My Little Corner of the Net

University Websites

Situational humor is funny because it is true. While it points out our flaws, the humor comes from the fact that there is often little, if anything we can do to change the situation. All we can do is laugh and move on.

In the IT world, one of the best sources for such humor is the web comic XKCD. It is brutally honest in the flaws of the industry, flaws that can only see change from the hand of slow-moving committees and out-of-touch upper management.

XKCD hit it out of the park again with their recent University Websites comic. Featuring a Venn diagram, the strip compares everything on the typical university homepage with everything that people want to see, with the only overlap being the full name of the university.

XKCD University Websites: Things on the front page of a university website vs. the things people go to the site looking for

As the webmaster of a university, this gave me a good laugh because it is true. Our site features a prominent Flash carousel highlighting news of campus events, alumni stories, and (months after hockey season ended) the fact that we made our debut in both the Division I NCAA tournament and the Frozen Four last season. Yet, if i want to find someone’s phone number I have to go to a URL I always get wrong (though I did add a redirect some time ago) and download a PDF.

The problem with universities, unlike businesses, is the fact that our sites have to serve many demographics. Businesses have a set of products or services they provide and their demographic is the consumers of those services. This is true in higher ed as well: we sell the service of educating people for well-paying jobs and as such it would seem our demographic would be students. But even among students we have very different needs: prospective students want to know about the courses they’ll take and how well the balance of fun versus boring-time-spent-in-class works in their favor, while current students want to know the date they can register for their next quarter classes and the location of a campus store selling ice cream at 11:00 at night.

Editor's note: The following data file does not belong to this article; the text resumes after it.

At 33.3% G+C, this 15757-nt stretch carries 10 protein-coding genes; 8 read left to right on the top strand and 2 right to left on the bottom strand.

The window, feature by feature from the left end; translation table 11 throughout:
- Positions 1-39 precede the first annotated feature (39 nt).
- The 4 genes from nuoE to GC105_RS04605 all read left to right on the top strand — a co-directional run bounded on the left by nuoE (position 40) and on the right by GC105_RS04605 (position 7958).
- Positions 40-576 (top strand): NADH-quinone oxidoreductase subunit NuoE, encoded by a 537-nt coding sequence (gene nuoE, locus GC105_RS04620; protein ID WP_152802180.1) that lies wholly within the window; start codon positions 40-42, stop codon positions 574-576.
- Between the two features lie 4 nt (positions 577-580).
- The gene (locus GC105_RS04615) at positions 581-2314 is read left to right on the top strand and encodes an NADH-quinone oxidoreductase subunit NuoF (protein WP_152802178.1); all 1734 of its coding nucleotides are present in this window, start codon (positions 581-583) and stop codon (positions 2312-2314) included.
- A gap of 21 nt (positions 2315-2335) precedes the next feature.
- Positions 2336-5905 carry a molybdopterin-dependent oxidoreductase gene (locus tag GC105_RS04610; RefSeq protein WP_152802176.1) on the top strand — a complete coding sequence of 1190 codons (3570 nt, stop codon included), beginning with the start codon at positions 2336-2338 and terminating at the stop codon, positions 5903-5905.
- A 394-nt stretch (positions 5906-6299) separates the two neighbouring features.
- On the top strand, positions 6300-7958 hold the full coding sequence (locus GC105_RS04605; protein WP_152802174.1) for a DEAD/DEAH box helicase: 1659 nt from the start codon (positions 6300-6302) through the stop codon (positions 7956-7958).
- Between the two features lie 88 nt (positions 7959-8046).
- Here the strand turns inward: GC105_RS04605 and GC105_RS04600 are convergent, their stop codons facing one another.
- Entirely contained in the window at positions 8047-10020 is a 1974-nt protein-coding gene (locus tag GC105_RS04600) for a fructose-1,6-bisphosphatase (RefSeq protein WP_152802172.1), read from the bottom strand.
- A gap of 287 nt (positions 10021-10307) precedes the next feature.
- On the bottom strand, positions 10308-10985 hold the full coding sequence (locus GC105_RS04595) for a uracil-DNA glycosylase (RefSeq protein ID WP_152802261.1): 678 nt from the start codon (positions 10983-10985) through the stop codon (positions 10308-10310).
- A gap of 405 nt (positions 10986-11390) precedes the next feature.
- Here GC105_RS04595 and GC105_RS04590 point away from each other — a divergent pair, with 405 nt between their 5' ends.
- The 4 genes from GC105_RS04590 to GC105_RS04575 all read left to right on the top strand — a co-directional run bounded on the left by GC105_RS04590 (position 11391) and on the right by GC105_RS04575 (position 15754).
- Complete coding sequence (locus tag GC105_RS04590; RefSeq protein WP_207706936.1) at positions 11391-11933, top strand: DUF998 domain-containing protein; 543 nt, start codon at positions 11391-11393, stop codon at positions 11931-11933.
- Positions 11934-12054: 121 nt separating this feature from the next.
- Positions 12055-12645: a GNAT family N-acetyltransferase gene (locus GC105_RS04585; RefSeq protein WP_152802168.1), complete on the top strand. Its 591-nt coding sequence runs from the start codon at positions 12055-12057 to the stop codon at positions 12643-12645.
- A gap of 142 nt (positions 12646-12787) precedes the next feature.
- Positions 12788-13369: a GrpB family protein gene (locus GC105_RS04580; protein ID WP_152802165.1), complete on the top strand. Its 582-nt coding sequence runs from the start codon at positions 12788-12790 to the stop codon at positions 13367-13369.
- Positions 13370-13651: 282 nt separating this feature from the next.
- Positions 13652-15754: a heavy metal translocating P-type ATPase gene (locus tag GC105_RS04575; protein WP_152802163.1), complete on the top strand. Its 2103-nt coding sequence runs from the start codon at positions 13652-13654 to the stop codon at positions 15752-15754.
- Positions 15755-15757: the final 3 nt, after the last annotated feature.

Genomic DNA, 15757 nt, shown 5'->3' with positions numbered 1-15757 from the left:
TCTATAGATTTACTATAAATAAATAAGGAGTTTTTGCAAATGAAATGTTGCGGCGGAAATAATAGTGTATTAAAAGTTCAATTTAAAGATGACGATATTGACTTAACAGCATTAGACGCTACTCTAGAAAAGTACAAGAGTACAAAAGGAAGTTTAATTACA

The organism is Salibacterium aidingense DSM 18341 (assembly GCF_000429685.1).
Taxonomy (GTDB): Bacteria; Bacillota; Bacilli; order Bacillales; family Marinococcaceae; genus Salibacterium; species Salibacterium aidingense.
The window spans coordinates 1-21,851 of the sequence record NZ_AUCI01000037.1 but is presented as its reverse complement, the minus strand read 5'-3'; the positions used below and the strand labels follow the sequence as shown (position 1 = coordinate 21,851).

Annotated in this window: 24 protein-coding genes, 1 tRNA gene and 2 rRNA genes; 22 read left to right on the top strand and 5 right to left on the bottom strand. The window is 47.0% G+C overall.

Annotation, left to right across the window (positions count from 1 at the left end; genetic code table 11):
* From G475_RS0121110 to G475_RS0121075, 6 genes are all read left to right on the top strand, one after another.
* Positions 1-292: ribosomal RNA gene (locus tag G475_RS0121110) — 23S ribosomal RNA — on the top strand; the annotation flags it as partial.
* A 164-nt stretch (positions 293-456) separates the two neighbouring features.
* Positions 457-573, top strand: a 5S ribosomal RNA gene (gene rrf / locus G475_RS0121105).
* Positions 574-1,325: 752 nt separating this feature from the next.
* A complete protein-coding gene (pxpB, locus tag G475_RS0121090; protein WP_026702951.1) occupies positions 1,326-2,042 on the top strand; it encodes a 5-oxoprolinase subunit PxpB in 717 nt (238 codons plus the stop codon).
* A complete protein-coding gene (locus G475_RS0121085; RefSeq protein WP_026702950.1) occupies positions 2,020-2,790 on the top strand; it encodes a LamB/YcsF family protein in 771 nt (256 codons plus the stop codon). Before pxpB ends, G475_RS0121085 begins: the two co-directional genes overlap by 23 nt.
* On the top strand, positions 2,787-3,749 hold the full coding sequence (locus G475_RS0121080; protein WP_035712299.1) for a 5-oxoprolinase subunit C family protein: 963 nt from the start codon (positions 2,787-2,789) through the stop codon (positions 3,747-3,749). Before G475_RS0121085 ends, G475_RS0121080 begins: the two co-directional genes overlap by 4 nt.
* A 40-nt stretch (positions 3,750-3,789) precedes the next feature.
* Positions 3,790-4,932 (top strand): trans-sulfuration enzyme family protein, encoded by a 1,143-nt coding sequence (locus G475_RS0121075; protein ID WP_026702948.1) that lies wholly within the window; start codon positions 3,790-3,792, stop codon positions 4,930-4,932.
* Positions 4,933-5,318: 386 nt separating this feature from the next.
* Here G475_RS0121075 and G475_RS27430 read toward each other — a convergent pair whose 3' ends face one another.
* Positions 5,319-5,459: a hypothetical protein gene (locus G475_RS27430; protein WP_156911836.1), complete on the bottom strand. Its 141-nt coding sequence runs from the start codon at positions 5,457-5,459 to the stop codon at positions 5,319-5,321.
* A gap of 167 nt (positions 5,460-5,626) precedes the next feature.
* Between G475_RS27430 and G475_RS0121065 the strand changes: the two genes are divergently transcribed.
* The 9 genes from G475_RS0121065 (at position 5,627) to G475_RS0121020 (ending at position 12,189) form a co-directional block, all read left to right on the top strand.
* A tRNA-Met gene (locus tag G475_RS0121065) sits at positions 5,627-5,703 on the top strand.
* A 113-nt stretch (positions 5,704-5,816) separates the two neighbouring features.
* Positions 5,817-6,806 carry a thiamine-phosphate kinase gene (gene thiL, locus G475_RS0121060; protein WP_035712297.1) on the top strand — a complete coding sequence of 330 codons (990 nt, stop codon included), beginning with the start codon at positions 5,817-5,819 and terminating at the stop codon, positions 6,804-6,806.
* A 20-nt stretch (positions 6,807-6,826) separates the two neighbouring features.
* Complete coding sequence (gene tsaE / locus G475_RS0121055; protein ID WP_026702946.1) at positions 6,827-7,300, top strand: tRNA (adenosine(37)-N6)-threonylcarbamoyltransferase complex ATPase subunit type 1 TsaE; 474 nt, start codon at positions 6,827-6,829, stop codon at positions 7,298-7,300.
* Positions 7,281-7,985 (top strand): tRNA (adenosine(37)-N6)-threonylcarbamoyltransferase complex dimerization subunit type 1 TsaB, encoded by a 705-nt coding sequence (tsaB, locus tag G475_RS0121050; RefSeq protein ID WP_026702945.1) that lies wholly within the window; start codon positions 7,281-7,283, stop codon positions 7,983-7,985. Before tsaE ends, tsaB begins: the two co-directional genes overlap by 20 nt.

It doesn’t end their, either. The university homepage needs to appeal to parents (who want to know how big of a second mortgage they’ll need to pay the tuition bills), alumni (who we want to give us money so that we can attract more students by decreasing the size of the aforementioned second mortgage), wealthy benefactors (who give us lots of money to really help decrease the size of the second mortgages in exchange for having their name plastered on the front of a building), and businesses (who will license our research to make exciting products and services that we can then brag about on our homepage, making us look good to those prospective students that are the consumers of our services.

Of course, the other issue is that everyone in the university community also wants their soapbox. Professors want to entice students to take their courses, clubs want students to partake in their activities, and researchers want the world to know how they are about to change everything. All of this does have a place as it all contributes to our mission of educating people to find well-paying jobs. Its just trying to manage it all that’s a problem.

Now if I could just figure out where I can get some ice cream later tonight.

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